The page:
When I was a kid, like eight or so, I was an avid rock collector. I had so many marvelous pieces of geology, I wouldn't even notice when my mom sneaked into my room and threw away one rock-filled yogurt container a day. Then one day, I found a truly amazing rock.
It was big. It was flat on the bottom and round on the top. It looked exactly like a turtle shell.
So I took it home, whipped out the green construction paper, and made myself a pet turtle. I filled a shoe box with grass, stuck the turtle inside, and happily carried my turtle everywhere. One day, at my sister's soccer game, Turtle and I were playing at the park. Two Big Girls-- at least 14-- asked what was in the box. When I showed them Turtle, they oohed and ahhed over how cute he was, asked what he liked to eat, and pet his construction paper shell.
I just stared at them, confused. Couldn't they tell he wasn't a real turtle? Were they drunk? Were they stupid? Or was I just that good at making a rock look like a turtle?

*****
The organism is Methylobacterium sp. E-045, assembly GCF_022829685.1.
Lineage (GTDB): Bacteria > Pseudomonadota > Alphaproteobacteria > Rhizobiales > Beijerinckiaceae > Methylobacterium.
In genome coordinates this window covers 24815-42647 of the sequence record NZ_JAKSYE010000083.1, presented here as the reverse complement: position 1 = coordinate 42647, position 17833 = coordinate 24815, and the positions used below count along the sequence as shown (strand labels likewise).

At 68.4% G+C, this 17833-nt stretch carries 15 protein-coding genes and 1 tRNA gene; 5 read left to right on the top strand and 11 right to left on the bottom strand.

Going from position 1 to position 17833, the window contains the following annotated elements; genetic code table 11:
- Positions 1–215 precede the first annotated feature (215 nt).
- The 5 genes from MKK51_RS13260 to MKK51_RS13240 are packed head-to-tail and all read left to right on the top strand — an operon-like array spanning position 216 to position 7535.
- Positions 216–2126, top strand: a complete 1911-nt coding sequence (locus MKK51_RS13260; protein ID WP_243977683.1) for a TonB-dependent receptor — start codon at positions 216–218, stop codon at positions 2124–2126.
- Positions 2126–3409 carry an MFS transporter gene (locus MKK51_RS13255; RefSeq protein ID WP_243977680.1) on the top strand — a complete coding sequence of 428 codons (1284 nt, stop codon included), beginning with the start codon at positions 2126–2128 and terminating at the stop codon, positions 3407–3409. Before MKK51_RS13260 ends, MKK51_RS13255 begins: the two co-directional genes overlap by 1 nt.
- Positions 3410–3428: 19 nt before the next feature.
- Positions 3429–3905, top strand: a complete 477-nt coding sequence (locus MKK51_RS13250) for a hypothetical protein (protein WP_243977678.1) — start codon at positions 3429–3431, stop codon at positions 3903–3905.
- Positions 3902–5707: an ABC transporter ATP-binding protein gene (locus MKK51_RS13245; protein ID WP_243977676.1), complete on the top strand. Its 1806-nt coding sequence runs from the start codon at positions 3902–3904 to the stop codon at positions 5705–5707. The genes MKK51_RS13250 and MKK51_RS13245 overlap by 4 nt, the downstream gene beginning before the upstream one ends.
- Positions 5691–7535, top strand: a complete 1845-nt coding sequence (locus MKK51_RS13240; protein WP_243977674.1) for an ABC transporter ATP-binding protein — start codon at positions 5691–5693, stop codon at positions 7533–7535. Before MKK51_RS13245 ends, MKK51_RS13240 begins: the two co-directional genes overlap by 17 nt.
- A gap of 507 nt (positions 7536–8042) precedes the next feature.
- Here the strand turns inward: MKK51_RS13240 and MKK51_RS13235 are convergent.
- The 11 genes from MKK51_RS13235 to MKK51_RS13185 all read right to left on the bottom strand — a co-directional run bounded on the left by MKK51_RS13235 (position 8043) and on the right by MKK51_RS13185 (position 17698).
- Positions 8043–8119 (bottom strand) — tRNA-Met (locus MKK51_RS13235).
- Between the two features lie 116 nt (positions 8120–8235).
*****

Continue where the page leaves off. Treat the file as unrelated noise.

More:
Herein lies a valuable lesson: Kids aren't stupid.
I think it's some kind of innate human trait to treat those younger than us as though they're stupider than us. I think it's a natural tendency for some YA and MG writers-- you're writing for people younger than you, so dumb it down! Writing for your audience is one thing; being condescending toward them is another. I've done this a few times in my current wip unconsciously, and had to go back and correct things.
In fact, it's not even unique to YA and MG. I've occasionally read things-- and written them-- for adults that treat the reader like they're too dumb to notice subtle hints. It drives me nuts, and is something I try to be careful of in my writing.
So what about you, fellow writers? Is this something you struggle with? How do you decide what to spell out versus what not to at the risk of treating your readers like idiots?